Salary deferral arrangement -- Briefly stated, a salary deferral arrangement is:
- a plan or arrangement (whether it is funded or not);
- between an employer and an employee who has a right to receive an amount under the arrangement; and
- one of the main purposes for the creation or existence of the right is to postpone the tax payable under the Act by the employee in respect of salary or wages for services rendered in the year or a preceding year.
It is important to note that the "right" mentioned in the definition includes any right that is subject to one or more conditions, unless there is a substantial risk that any one of those conditions will not be satisfied. As a result, the salary deferral arrangement rules cannot be avoided by making the employee's right to the funds subject to some condition which will likely be met anyway. For example, it is not relevant for the purpose of determining whether a Flex Program is a salary deferral arrangement whether or not the receipt of the deferred amount is contingent on:
- the employee remaining an employee for a minimum period of time;
- the employee not being dismissed for the cause or commission of a crime;
- the employee refraining from transferring or encumbering the employee's interest in the deferred amount; or
- the employee abstaining from competition or being available for consultation after retirement or termination of employment.
When all or part of a Flex Program meets the general definition of a salary deferral arrangement, the list of statutory exceptions must be examined. Those which are the most relevant to a Flex Program include:
- disability or income maintenance insurance plans;
- group sickness or accident insurance plans; and
- certain employer education and training plans.
Amounts deferred under a salary deferral arrangement are included in the employee's income in the year they are earned under paragraph 6(1)(a) by virtue of subsection 6(11). A deferred amount means an amount at the end of the year that the employee has a right to receive in the future.
Taxation of Individual Benefits
¶ 13. Except for certain statutory exclusions, employees are taxed on the value of any benefit received or enjoyed because of their employment under paragraph 6(1)(a). The tax consequences relating to some of the various benefits which may be provided under a Flex Program are described below.
¶ 14. One option that may be found in a Flex Program is a secondary health care plan (sometimes called a "health care spending account" or a variation of that term). These plans are comprised of individual employee accounts that provide for the reimbursement of eligible medical and dental expenses as defined by the terms of the plan. A health care spending account may qualify as a private health services plan provided that it meets the criteria set out in the current version of IT-339, Meaning of "Private Health Services Plan." If it does not qualify as a private health services plan, the amount of any benefit received out of the plan will be taxable to the employee.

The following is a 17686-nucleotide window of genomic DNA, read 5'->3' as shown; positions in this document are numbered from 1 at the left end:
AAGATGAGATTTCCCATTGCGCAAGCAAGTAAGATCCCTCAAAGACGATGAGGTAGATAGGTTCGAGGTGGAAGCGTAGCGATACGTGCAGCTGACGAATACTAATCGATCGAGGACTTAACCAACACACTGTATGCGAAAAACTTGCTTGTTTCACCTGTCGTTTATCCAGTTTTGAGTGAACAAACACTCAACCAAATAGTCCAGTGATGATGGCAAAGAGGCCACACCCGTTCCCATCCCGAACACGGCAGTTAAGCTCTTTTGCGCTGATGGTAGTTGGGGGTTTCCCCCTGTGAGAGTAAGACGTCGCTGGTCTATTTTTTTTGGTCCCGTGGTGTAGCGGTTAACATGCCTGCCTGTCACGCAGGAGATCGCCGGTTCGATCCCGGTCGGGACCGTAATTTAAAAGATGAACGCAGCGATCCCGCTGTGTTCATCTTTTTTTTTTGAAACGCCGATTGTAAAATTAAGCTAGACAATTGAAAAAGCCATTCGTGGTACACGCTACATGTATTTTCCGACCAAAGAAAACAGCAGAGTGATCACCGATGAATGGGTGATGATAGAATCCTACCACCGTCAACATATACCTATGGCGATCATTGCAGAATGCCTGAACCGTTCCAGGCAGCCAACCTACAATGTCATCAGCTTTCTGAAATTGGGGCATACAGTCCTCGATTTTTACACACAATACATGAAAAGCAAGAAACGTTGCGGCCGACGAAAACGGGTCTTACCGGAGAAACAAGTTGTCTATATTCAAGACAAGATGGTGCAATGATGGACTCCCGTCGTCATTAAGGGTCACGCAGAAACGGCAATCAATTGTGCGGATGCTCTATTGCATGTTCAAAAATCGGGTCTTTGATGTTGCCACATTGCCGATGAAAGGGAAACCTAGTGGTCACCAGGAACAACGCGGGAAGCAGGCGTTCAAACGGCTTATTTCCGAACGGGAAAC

¶ 15. While some health care spending accounts are only funded to the extent of claims actually made against the account (on a pay-as-you-go basis), an employer is obligated to reimburse employees for eligible costs incurred by the employee to the extent of the balance of credits remaining in the account. A credit in a health care spending account should not be confused with a flex credit. Since a health care spending account is designed to be a plan of insurance, the amount of credits in a health care spending account (as determined by the amount of flex credits applied to this benefit option as a result of an employee allocation) sets a ceiling on the amount that can be claimed under the plan of insurance. For this purpose, there may be a distinction under the terms of the Flex Program between when the amount is allocated by the employee (prior to the beginning of the plan year) and when that allocation is applied to the health care spending account so that the employee is able to claim expenses to the extent of the limit of health care insurance in force at the time the expense is incurred. Under some Flex Programs, the full amount of the allocation is applied to the health care spending account at the beginning of the year and under others, a proportionate amount is applied each pay period. As with other plans of insurance, an employee has no inherent right to the balance of credits applied to a health care spending account.
¶ 16. One of the criteria for a private health services plan is that the plan must be a plan of insurance. In order for a health care spending account to qualify as a plan of insurance, there must be a reasonable element of risk. For example, if the plan or arrangement is such that there is little risk that the employee will not eventually be reimbursed for the full amount allocated to that employee annually, then the arrangement is not a plan of insurance and therefore, not a private health services plan. While a plan which includes a carry forward provision undoubtedly reduces the risk of loss to the employee, a plan which permits the carry forward of either the unused allocation or eligible medical expenses (but not both) up to a maximum of 12 months will not be disqualified as a private health services plan solely by reason of the carry forward provision in the plan.